In Defense of Capitalism

Hey guys. On Tuesday I gave a TED talk, a speech “In Defense of Capitalism” at TEDxFultonStreet, one of thousands of smaller, indie spinoffs of the renowned speaker confab that draws millions of YouTube fans.

Thanks to organizer Aaron Sylvan for the gig, letting me have a say notwithstanding my lack of any major-media affiliation for the first time in three decades. My only regret is that the speech itself, which I will post when it goes up online, doesn’t live up to the words I wrote, which I now present here.

It’s time we started defending capitalism in this country, and celebrating the drive to get rich. For me, this speech is the start of something more.


Lately you would think capitalism is the scourge of society. It’s the bad guy in every story line—even the Lego movie. Corporations are rapacious and evil. CEO’s are greed-heads.

Suddenly the wealth gap is the crisis du jour. Our leaders imply that the rest of us have less… because the top 1% have so much more.

It just isn’t true. And I worry that America, the Land of Opportunity, is becoming the Land of Envy, where the haves are targets for the resentment and scorn of the rest of us.

Capitalism has many enemies these days—President Obama, Sen. Warren, Mayor DeBlasio, Pope Francis, not to mention climate-change fearmongers, radical Islam and the mainstream media. But the new superstar is Thomas Piketty, French economist and author of the capitalist-bashing tome, “Capital in the Twenty-First Century.”PIKETTY DEFENSE CAPITALISM

It’s a New York Times best-seller for seven weeks, on course to set a new record for books that many people buy, but which almost no one ever reads.

The persnickety Doctor Piketty spent a decade researching 250 years of economic data. Took him 685 pages to say this:

“Capitalism Bad.”

May as well have been the title.
So his solution is a global tax on wealth that would raise over two trillion dollars a year. To do what? Spend it on government programs that have failed for 50 years?

The U.S. has spent sixteen trillion dollars on anti-poverty programs since LBJ declared war on poverty in 1964. Back then, 23% of children were living in poverty. Today, it’s 22%. And we’ve made four generations of families dependent on government handouts.

Where is the morality in that?

Capitalism hasn’t failed the poor—government has.

Capitalism is saving the world. It’s is giving people freedom.

Capitalism… is our only hope.

And I say this even though, growing up, I might have had reason to resent capitalism and wealth. I was raised in Hialeah, Fla. My father left when I was 12, and I can remember my mom switching to brown-bag lunches for me to not have to spend 35 cents a day in the school cafeteria.

My father tried to start a carpet-cleaning business, but it fizzled. A short time later he died very suddenly. He was 35 years old. It was the morning of my 14th birthday.

My father had purchased life insurance—$175,000 in today’s dollars. But his mother kept it for herself. She bought a Cessna.

Around that time, I got my first paying job, with my Grandpa Olinger. He had his own business, a tropical fish farm in South Miami. In the hot, summer sun, he had me shoveling out snails from concrete pools that he had built, brick by brick, all by himself.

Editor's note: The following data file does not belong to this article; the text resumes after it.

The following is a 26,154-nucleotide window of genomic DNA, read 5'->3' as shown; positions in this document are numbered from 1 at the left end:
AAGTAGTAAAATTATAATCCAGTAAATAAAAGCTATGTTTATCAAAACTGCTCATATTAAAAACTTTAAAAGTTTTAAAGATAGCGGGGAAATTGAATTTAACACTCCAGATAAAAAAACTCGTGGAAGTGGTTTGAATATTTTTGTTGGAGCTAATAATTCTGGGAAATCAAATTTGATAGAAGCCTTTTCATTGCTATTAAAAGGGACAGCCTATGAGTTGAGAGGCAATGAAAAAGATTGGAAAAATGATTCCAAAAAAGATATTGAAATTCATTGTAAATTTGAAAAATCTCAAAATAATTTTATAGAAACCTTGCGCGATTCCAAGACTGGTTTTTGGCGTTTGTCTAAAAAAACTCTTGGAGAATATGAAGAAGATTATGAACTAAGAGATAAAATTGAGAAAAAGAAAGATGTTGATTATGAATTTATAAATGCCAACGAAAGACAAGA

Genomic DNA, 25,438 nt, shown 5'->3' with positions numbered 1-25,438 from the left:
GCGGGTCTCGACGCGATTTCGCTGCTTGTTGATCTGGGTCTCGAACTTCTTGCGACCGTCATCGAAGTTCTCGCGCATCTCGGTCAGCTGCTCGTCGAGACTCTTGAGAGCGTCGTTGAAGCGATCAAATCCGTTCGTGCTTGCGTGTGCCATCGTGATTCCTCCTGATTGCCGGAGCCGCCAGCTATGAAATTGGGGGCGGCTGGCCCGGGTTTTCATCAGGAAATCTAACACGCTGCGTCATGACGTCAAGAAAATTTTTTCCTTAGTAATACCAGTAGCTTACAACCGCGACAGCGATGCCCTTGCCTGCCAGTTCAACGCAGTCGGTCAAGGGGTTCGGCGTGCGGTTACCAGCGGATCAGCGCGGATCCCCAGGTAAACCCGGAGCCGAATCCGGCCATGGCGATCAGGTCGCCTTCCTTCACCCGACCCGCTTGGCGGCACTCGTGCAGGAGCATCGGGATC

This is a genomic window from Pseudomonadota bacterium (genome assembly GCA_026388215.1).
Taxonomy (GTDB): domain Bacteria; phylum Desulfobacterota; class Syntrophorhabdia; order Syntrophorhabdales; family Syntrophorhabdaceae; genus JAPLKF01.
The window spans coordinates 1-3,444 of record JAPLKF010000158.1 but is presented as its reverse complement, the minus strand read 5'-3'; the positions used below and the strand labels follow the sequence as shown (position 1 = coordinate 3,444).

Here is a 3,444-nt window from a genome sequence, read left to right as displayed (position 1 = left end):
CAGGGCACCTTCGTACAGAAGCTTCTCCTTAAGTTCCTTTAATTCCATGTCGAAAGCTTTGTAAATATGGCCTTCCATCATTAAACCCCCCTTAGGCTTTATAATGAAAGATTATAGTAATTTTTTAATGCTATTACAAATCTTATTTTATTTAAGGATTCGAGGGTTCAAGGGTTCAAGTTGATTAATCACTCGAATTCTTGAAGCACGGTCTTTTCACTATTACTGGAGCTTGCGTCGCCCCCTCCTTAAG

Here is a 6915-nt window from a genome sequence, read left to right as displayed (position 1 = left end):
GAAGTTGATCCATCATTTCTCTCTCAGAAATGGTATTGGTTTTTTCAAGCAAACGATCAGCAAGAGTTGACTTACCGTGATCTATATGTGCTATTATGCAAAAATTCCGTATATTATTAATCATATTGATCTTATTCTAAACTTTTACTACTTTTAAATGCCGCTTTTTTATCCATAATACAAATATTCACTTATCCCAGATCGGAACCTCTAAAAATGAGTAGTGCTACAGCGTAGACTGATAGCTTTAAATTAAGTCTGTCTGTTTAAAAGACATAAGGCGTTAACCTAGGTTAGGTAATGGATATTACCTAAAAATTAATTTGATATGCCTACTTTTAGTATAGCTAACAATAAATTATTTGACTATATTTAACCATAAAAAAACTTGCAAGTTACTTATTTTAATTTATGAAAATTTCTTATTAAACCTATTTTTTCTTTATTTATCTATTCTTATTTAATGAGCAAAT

He paid me 50 cents an hour. I bargained for more, but he wouldn’t budge. He couldn’t afford it: Asian importers were undercutting his business with mollies-on-the-cheap. Ultimately they put him out of business. That’s capitalism.

Then came my career as a business journalist—
The Wall Street Journal, then Forbes, then CNBC, then Fox Business Network. And I saw how much good capitalism does in the world. And how resilient it can be.
When I joined Forbes magazine in 1998, capitalism was in full bloom. The dotcom bubble was still inflating. Every startup seemed headed for greatness.

I still miss the great icons of that era.Pets Dot Com

And for the first time, I felt the exhilaration of stock options. Forbes gave me 30-thousand of ’em. If our website went public, I might score several hundred thousand dollars.

Liking that.

Then came the crash: The Internet bubble burst in 2000. Hundreds of companies went bankrupt, tens of thousands of people lost their jobs. My options were worthless.

But it wasn’t over: Capitalism endures, rebuilding occurs, new fortunes are created. And stock prices regain what they lost and go up from there.

In 2007, stocks peaked again as I joined CNBC—and within a year we went through the scariest financial meltdown of our lifetime.

So scary that a lot of people lost faith in capitalism and looked to government as our only savior.

Yet government was every bit as responsible as Wall Street for all that went wrong—and government today is a big drag on our recovery.

Capitalism isn’t the problem: How government handles capitalism is the problem.

The meltdown of ’08 was the result of a bipartisan effort in Washington to stoke “the dream of home ownership.” But it ended up hurting the poor.

Now that’s immoral to me: handing government-subsidized loans to entice the poor into buying homes they can’t afford. Yet the Obama Administration just took new steps to make it easier for poor, high-risk buyers to get mortgages. This will end badly.

The enemies of capitalism are much more interested, though, in pounding down the top than in lifting the bottom. Take Thomas Piketty… please!